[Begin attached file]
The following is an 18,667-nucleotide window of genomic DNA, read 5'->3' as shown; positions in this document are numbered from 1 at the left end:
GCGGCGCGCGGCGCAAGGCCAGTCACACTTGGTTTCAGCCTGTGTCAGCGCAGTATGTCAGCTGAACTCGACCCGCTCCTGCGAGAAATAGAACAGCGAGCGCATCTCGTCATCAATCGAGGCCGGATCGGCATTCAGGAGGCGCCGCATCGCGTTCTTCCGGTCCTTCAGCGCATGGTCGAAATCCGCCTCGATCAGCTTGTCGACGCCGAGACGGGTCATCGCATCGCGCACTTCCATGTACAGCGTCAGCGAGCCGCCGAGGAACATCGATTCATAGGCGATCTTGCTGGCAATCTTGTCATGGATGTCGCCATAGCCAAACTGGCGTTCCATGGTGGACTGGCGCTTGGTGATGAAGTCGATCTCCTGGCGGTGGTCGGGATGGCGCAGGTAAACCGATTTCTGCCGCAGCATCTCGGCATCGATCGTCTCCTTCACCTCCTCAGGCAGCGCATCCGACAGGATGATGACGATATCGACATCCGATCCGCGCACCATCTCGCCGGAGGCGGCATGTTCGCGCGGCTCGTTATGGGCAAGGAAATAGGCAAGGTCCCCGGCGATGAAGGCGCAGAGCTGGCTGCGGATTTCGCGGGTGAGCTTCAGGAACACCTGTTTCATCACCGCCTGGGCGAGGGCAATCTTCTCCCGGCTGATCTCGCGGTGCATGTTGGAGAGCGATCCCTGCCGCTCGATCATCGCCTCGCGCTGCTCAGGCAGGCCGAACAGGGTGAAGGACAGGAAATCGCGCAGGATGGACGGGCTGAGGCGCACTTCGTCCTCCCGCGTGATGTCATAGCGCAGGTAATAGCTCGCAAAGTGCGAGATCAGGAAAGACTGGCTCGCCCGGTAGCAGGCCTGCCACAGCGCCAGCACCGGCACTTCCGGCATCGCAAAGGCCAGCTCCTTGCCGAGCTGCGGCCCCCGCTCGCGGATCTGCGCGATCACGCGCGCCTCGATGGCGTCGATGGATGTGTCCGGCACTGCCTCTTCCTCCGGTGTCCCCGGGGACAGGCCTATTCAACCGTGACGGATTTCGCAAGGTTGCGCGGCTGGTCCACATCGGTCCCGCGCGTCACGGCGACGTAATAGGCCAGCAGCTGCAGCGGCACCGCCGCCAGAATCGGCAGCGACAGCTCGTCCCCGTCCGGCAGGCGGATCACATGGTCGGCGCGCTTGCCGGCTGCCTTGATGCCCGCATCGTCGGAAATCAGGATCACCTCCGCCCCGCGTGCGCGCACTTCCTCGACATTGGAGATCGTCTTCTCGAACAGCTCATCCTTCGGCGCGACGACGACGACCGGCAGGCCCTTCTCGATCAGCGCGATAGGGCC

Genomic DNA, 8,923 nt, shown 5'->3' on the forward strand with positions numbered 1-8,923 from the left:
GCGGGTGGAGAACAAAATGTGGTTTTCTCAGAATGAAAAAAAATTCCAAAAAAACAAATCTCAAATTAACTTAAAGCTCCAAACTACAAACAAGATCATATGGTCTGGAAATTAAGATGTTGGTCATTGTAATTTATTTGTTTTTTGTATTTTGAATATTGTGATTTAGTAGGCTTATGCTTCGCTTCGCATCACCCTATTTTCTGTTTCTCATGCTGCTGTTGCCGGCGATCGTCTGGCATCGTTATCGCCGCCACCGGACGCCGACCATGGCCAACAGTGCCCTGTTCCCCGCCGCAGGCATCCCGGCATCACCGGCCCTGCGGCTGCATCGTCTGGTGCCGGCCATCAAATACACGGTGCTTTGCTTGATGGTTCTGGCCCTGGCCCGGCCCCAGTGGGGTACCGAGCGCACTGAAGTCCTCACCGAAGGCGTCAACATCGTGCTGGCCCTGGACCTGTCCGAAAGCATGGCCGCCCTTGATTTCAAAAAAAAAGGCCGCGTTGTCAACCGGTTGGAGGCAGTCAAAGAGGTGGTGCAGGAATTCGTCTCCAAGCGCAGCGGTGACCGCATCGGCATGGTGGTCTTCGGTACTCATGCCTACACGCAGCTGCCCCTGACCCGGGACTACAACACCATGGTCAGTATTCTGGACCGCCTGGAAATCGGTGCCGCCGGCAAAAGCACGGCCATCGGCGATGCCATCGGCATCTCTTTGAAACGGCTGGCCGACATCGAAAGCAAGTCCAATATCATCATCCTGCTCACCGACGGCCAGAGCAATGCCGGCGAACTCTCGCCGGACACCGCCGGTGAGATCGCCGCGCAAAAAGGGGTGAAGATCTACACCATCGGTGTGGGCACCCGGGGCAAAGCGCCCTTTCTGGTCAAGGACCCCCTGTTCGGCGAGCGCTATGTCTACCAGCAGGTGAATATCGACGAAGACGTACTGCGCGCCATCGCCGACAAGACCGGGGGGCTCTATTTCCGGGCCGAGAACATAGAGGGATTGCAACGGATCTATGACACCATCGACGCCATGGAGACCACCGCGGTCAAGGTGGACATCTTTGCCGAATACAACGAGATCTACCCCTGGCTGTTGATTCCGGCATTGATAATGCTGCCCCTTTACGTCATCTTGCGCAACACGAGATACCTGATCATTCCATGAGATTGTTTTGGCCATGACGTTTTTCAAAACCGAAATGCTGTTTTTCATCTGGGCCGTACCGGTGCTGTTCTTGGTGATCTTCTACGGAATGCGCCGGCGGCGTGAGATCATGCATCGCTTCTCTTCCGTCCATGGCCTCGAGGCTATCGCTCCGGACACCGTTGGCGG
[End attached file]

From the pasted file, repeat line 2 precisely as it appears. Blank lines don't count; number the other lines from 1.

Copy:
GCGGCGCGCGGCGCAAGGCCAGTCACACTTGGTTTCAGCCTGTGTCAGCGCAGTATGTCAGCTGAACTCGACCCGCTCCTGCGAGAAATAGAACAGCGAGCGCATCTCGTCATCAATCGAGGCCGGATCGGCATTCAGGAGGCGCCGCATCGCGTTCTTCCGGTCCTTCAGCGCATGGTCGAAATCCGCCTCGATCAGCTTGTCGACGCCGAGACGGGTCATCGCATCGCGCACTTCCATGTACAGCGTCAGCGAGCCGCCGAGGAACATCGATTCATAGGCGATCTTGCTGGCAATCTTGTCATGGATGTCGCCATAGCCAAACTGGCGTTCCATGGTGGACTGGCGCTTGGTGATGAAGTCGATCTCCTGGCGGTGGTCGGGATGGCGCAGGTAAACCGATTTCTGCCGCAGCATCTCGGCATCGATCGTCTCCTTCACCTCCTCAGGCAGCGCATCCGACAGGATGATGACGATATCGACATCCGATCCGCGCACCATCTCGCCGGAGGCGGCATGTTCGCGCGGCTCGTTATGGGCAAGGAAATAGGCAAGGTCCCCGGCGATGAAGGCGCAGAGCTGGCTGCGGATTTCGCGGGTGAGCTTCAGGAACACCTGTTTCATCACCGCCTGGGCGAGGGCAATCTTCTCCCGGCTGATCTCGCGGTGCATGTTGGAGAGCGATCCCTGCCGCTCGATCATCGCCTCGCGCTGCTCAGGCAGGCCGAACAGGGTGAAGGACAGGAAATCGCGCAGGATGGACGGGCTGAGGCGCACTTCGTCCTCCCGCGTGATGTCATAGCGCAGGTAATAGCTCGCAAAGTGCGAGATCAGGAAAGACTGGCTCGCCCGGTAGCAGGCCTGCCACAGCGCCAGCACCGGCACTTCCGGCATCGCAAAGGCCAGCTCCTTGCCGAGCTGCGGCCCCCGCTCGCGGATCTGCGCGATCACGCGCGCCTCGATGGCGTCGATGGATGTGTCCGGCACTGCCTCTTCCTCCGGTGTCCCCGGGGACAGGCCTATTCAACCGTGACGGATTTCGCAAGGTTGCGCGGCTGGTCCACATCGGTCCCGCGCGTCACGGCGACGTAATAGGCCAGCAGCTGCAGCGGCACCGCCGCCAGAATCGGCAGCGACAGCTCGTCCCCGTCCGGCAGGCGGATCACATGGTCGGCGCGCTTGCCGGCTGCCTTGATGCCCGCATCGTCGGAAATCAGGATCACCTCCGCCCCGCGTGCGCGCACTTCCTCGACATTGGAGATCGTCTTCTCGAACAGCTCATCCTTCGGCGCGACGACGACGACCGGCAGGCCCTTCTCGATCAGCGCGATAGGGCC